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Angus Kebbell talks to Genevieve King about how a farm diversification project became a vital way to survive drought conditions, build resilience and value, and be part of the solution to farm succession issues

Angus Kebbell talks to Genevieve King about how a farm diversification project became a vital way to survive drought conditions, build resilience and value, and be part of the solution to farm succession issues

This week I am checking in with Genevieve King from Middle Hill, north of Kaikoura. Her's is a farm with three business lines; deer, wine and mountain biking trails.

We talked to her a year ago, and have been keen to hear of how things have progressed through and outside the end of the COVID lockdowns. And how the farm is managing to survive the east coast drought conditions.

It turns out this diversification has been a key to flourishing even with all the challenges.

Let's catch up with her now:

 

This hybrid model is not one built on volume; rather it is sympathetic to the capacity of the property, where development plans and projects are all about improving the quality of what they offer.

For the mountain biking side, focusing on the local market is a success because there are growing numbers of enthusiastic rides in New Zealand. Adding accommodation, and getting visitors to stay longer builds the business without needing more numbers. And a weekend focus ties in to local lifestyle requirements.

Choosing diversification projects that add value ensures that family farms remain viable, more valuable to the family, and adds real value to the local rural community. That also widen the options for succession planning.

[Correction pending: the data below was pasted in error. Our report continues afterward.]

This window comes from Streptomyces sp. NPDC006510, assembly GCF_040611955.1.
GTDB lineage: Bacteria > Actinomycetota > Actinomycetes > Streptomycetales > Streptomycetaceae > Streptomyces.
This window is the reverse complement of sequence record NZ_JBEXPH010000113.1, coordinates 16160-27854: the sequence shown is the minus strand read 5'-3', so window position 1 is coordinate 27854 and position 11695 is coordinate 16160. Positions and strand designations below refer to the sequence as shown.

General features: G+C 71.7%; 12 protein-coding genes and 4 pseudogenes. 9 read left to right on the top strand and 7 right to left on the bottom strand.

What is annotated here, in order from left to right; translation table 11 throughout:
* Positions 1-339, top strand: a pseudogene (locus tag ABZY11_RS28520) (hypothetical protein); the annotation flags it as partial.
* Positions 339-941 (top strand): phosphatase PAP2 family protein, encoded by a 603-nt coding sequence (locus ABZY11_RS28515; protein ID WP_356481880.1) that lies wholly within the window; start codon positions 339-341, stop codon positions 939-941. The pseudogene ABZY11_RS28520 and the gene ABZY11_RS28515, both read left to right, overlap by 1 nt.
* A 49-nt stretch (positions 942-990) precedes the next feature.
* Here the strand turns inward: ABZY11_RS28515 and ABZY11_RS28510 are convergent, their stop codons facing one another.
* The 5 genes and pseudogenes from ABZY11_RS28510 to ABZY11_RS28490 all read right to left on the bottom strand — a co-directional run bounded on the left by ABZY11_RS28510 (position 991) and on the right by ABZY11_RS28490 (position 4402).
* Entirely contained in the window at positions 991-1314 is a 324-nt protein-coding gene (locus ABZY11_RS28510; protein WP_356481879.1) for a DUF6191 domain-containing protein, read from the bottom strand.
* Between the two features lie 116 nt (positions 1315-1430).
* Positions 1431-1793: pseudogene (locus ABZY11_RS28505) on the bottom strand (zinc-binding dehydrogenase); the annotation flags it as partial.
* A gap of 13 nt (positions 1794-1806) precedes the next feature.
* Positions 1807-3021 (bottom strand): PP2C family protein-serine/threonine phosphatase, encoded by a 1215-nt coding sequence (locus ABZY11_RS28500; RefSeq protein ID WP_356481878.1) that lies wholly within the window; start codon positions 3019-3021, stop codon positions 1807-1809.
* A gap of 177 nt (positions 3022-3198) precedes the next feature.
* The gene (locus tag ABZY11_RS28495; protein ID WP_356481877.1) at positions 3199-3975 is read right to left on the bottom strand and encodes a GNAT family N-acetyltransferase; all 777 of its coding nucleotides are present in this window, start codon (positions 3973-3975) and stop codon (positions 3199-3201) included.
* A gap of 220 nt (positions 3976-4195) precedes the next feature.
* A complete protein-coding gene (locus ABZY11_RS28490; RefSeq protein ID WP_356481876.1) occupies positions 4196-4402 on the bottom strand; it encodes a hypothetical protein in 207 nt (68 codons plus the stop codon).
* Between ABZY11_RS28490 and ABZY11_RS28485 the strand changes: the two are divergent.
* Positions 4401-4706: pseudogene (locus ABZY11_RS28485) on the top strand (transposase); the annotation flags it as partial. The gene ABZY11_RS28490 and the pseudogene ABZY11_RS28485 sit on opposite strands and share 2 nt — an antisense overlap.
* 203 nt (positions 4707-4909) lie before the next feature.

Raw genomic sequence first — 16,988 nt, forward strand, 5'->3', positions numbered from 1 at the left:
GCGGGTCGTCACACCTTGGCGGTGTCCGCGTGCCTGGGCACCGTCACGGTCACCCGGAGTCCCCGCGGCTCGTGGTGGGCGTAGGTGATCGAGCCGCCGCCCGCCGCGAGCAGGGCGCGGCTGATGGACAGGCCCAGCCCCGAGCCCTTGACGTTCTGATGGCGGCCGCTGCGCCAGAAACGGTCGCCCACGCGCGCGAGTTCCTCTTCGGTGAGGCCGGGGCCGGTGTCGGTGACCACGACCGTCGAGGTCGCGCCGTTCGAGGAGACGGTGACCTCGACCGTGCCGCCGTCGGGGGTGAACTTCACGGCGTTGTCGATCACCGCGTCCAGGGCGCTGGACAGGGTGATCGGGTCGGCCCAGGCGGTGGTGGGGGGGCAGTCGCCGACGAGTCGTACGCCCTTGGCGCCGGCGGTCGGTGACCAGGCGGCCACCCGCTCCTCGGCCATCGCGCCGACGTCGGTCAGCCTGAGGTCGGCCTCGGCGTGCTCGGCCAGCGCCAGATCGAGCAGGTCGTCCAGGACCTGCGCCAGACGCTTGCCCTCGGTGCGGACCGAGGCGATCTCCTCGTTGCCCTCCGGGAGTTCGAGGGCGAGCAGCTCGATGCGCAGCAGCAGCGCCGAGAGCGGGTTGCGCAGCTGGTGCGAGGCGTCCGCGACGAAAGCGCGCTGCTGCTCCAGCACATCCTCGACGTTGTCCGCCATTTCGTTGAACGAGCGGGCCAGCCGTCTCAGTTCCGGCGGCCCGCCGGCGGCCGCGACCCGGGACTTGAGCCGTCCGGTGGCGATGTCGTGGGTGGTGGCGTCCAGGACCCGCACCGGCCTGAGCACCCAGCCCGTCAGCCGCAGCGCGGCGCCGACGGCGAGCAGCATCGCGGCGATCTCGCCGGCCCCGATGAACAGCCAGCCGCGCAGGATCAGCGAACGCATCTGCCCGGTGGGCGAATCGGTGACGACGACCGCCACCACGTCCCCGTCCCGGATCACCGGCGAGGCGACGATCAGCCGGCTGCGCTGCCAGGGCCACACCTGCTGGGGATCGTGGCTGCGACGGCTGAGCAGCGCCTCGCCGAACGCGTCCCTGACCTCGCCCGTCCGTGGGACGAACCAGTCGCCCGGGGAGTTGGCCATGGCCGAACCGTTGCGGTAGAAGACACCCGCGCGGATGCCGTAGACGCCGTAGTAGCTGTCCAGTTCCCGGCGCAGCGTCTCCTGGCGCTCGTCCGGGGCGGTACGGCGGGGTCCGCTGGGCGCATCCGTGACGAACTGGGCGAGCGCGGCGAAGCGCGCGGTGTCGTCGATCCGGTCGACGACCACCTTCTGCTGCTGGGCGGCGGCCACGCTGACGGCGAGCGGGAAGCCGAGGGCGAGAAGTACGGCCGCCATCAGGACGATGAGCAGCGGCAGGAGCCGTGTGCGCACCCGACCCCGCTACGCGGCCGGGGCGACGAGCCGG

The best outcomes I know of are children being encouraged to go off farm create a business or career away from the place or develop off farm investment. This inspires lateral thinking and the ability to generate a life outside of the farm that will one day allow a family member to return home, either with the ability to purchase the farm through the sale of a successful business or what I have talked about today with Genevieve, which is come home with a unique business idea like Agri tourism, which keeps everyone happy, keeps the land in the family and provides different income streams.

If you are in the upper South Island, the 2021 Symposium & Farm Tour, The Future of Agri Tourism is coming up in Kaikoura on the 9th and 10th of June at the Mayfair Arts and Cultural Centre. Head along to find out more about how Agri Tourism can play a role in your farming business. Go to the Postquake farming website or Facebook page for registration details. Spaces are limited.

To get the full story listen above.


Angus Kebbell is the Producer at Tailwind Media. You can contact him here.

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